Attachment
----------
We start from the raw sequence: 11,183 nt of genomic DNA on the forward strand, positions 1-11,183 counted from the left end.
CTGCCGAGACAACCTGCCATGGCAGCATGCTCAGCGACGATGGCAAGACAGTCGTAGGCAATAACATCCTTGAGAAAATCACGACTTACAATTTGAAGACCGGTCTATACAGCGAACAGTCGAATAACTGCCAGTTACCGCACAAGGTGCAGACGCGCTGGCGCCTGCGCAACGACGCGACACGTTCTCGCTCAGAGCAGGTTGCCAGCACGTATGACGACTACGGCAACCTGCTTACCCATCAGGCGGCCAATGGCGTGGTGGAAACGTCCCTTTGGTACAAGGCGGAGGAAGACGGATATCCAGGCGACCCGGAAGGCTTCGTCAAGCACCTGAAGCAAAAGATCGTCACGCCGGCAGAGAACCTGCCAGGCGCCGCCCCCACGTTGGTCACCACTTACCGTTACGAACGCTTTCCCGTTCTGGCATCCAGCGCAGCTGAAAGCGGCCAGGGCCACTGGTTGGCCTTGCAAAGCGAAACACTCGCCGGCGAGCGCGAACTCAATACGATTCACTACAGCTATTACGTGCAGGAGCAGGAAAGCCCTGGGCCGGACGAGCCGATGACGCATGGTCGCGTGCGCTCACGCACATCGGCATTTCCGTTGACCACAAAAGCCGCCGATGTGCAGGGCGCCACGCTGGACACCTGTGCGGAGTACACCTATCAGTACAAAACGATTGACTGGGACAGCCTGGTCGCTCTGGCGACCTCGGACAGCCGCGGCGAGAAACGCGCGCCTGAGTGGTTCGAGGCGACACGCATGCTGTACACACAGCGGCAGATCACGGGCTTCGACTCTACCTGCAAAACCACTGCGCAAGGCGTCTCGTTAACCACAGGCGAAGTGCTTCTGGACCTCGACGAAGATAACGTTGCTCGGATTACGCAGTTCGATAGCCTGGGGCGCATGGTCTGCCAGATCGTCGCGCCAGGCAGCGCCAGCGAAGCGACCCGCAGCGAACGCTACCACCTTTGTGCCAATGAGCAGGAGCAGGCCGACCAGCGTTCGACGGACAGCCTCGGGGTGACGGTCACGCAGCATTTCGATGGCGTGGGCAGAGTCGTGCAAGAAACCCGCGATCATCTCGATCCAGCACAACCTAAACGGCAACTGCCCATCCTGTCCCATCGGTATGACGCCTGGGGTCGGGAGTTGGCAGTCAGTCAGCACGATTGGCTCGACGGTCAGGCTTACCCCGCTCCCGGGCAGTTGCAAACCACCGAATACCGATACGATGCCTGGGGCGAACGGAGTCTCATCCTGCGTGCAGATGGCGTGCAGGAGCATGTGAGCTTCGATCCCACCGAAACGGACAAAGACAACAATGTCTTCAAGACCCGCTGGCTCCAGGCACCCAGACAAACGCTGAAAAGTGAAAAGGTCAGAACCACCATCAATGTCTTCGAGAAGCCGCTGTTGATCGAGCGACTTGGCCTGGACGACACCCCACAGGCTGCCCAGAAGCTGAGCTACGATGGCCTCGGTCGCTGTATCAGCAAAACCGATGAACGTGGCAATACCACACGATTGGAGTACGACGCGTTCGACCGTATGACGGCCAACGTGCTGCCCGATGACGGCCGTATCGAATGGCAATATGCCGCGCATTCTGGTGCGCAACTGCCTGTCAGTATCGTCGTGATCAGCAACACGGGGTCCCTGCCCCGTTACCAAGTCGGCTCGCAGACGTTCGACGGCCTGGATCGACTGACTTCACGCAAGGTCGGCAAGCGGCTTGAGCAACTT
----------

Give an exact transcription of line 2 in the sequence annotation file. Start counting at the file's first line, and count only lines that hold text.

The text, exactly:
CTGCCGAGACAACCTGCCATGGCAGCATGCTCAGCGACGATGGCAAGACAGTCGTAGGCAATAACATCCTTGAGAAAATCACGACTTACAATTTGAAGACCGGTCTATACAGCGAACAGTCGAATAACTGCCAGTTACCGCACAAGGTGCAGACGCGCTGGCGCCTGCGCAACGACGCGACACGTTCTCGCTCAGAGCAGGTTGCCAGCACGTATGACGACTACGGCAACCTGCTTACCCATCAGGCGGCCAATGGCGTGGTGGAAACGTCCCTTTGGTACAAGGCGGAGGAAGACGGATATCCAGGCGACCCGGAAGGCTTCGTCAAGCACCTGAAGCAAAAGATCGTCACGCCGGCAGAGAACCTGCCAGGCGCCGCCCCCACGTTGGTCACCACTTACCGTTACGAACGCTTTCCCGTTCTGGCATCCAGCGCAGCTGAAAGCGGCCAGGGCCACTGGTTGGCCTTGCAAAGCGAAACACTCGCCGGCGAGCGCGAACTCAATACGATTCACTACAGCTATTACGTGCAGGAGCAGGAAAGCCCTGGGCCGGACGAGCCGATGACGCATGGTCGCGTGCGCTCACGCACATCGGCATTTCCGTTGACCACAAAAGCCGCCGATGTGCAGGGCGCCACGCTGGACACCTGTGCGGAGTACACCTATCAGTACAAAACGATTGACTGGGACAGCCTGGTCGCTCTGGCGACCTCGGACAGCCGCGGCGAGAAACGCGCGCCTGAGTGGTTCGAGGCGACACGCATGCTGTACACACAGCGGCAGATCACGGGCTTCGACTCTACCTGCAAAACCACTGCGCAAGGCGTCTCGTTAACCACAGGCGAAGTGCTTCTGGACCTCGACGAAGATAACGTTGCTCGGATTACGCAGTTCGATAGCCTGGGGCGCATGGTCTGCCAGATCGTCGCGCCAGGCAGCGCCAGCGAAGCGACCCGCAGCGAACGCTACCACCTTTGTGCCAATGAGCAGGAGCAGGCCGACCAGCGTTCGACGGACAGCCTCGGGGTGACGGTCACGCAGCATTTCGATGGCGTGGGCAGAGTCGTGCAAGAAACCCGCGATCATCTCGATCCAGCACAACCTAAACGGCAACTGCCCATCCTGTCCCATCGGTATGACGCCTGGGGTCGGGAGTTGGCAGTCAGTCAGCACGATTGGCTCGACGGTCAGGCTTACCCCGCTCCCGGGCAGTTGCAAACCACCGAATACCGATACGATGCCTGGGGCGAACGGAGTCTCATCCTGCGTGCAGATGGCGTGCAGGAGCATGTGAGCTTCGATCCCACCGAAACGGACAAAGACAACAATGTCTTCAAGACCCGCTGGCTCCAGGCACCCAGACAAACGCTGAAAAGTGAAAAGGTCAGAACCACCATCAATGTCTTCGAGAAGCCGCTGTTGATCGAGCGACTTGGCCTGGACGACACCCCACAGGCTGCCCAGAAGCTGAGCTACGATGGCCTCGGTCGCTGTATCAGCAAAACCGATGAACGTGGCAATACCACACGATTGGAGTACGACGCGTTCGACCGTATGACGGCCAACGTGCTGCCCGATGACGGCCGTATCGAATGGCAATATGCCGCGCATTCTGGTGCGCAACTGCCTGTCAGTATCGTCGTGATCAGCAACACGGGGTCCCTGCCCCGTTACCAAGTCGGCTCGCAGACGTTCGACGGCCTGGATCGACTGACTTCACGCAAGGTCGGCAAGCGGCTTGAGCAACTT